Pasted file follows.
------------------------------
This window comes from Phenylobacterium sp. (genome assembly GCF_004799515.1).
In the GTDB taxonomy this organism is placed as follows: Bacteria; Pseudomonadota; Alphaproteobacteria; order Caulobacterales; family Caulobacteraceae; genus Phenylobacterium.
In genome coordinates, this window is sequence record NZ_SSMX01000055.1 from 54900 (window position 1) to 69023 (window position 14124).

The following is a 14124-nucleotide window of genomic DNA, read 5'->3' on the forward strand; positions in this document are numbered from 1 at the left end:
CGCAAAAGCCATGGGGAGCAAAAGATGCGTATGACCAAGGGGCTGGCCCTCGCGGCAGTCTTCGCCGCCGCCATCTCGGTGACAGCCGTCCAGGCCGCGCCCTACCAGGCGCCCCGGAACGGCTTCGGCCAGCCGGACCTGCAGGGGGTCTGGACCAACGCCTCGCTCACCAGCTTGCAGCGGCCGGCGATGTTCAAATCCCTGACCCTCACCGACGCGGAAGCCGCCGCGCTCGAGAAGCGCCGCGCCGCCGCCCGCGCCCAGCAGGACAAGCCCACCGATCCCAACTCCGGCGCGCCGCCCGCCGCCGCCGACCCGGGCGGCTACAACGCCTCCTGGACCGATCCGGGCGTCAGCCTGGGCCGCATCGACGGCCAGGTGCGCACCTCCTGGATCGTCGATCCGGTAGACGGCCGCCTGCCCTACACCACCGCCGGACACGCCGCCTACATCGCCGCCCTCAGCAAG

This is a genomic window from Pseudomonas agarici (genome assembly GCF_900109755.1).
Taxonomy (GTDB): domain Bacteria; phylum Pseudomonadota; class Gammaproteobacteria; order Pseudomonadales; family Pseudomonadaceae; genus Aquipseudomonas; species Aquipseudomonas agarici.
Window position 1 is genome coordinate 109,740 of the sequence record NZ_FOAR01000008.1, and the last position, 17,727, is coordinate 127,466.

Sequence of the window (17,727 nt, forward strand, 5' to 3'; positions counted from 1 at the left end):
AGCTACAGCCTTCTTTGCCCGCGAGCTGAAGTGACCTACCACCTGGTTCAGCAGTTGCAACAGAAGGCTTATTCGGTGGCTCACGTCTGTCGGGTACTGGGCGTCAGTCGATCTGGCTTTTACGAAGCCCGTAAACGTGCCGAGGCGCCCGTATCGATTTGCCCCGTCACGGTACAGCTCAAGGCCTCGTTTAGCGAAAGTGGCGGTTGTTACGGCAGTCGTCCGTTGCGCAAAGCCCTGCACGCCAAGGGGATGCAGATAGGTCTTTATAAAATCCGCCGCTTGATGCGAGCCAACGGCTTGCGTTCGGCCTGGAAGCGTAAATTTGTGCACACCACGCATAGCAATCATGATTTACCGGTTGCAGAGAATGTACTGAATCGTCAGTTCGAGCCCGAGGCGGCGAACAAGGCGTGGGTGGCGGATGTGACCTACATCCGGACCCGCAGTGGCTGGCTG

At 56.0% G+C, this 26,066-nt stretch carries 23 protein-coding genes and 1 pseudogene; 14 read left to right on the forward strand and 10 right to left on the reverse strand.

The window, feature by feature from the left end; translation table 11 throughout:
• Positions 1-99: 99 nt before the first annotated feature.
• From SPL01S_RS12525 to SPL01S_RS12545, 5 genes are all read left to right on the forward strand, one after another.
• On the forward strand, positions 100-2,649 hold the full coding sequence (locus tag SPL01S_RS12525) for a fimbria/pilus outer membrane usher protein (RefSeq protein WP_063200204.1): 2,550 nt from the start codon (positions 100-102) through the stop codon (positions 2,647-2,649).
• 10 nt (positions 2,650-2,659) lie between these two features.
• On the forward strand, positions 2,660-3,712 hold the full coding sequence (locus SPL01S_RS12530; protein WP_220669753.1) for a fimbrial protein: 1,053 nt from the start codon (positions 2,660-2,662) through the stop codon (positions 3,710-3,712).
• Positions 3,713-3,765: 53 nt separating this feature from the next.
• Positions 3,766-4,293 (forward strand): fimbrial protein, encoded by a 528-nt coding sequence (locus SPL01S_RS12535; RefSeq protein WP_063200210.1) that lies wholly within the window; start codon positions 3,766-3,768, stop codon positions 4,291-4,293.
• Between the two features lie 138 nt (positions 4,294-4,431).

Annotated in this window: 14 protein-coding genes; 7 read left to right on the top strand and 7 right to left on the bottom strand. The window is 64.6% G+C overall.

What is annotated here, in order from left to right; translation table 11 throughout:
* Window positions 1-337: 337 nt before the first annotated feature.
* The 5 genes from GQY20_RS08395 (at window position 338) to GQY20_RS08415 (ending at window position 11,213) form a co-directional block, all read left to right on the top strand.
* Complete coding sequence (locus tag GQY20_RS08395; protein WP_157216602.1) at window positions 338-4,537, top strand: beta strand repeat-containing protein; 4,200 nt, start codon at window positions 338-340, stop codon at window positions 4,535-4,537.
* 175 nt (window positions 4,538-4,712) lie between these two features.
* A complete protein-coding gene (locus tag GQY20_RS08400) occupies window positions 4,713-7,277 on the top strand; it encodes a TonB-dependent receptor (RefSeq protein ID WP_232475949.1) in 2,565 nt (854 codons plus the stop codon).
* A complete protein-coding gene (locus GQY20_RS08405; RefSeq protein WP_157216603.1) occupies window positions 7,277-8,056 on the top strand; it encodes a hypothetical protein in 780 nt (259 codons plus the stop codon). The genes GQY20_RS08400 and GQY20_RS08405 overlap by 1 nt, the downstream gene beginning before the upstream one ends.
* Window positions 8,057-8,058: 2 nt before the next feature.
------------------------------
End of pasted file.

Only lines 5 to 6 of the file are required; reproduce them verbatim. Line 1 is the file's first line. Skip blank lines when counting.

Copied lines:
CGCAAAAGCCATGGGGAGCAAAAGATGCGTATGACCAAGGGGCTGGCCCTCGCGGCAGTCTTCGCCGCCGCCATCTCGGTGACAGCCGTCCAGGCCGCGCCCTACCAGGCGCCCCGGAACGGCTTCGGCCAGCCGGACCTGCAGGGGGTCTGGACCAACGCCTCGCTCACCAGCTTGCAGCGGCCGGCGATGTTCAAATCCCTGACCCTCACCGACGCGGAAGCCGCCGCGCTCGAGAAGCGCCGCGCCGCCGCCCGCGCCCAGCAGGACAAGCCCACCGATCCCAACTCCGGCGCGCCGCCCGCCGCCGCCGACCCGGGCGGCTACAACGCCTCCTGGACCGATCCGGGCGTCAGCCTGGGCCGCATCGACGGCCAGGTGCGCACCTCCTGGATCGTCGATCCGGTAGACGGCCGCCTGCCCTACACCACCGCCGGACACGCCGCCTACATCGCCGCCCTCAGCAAG

This is a genomic window from Pseudomonas agarici (genome assembly GCF_900109755.1).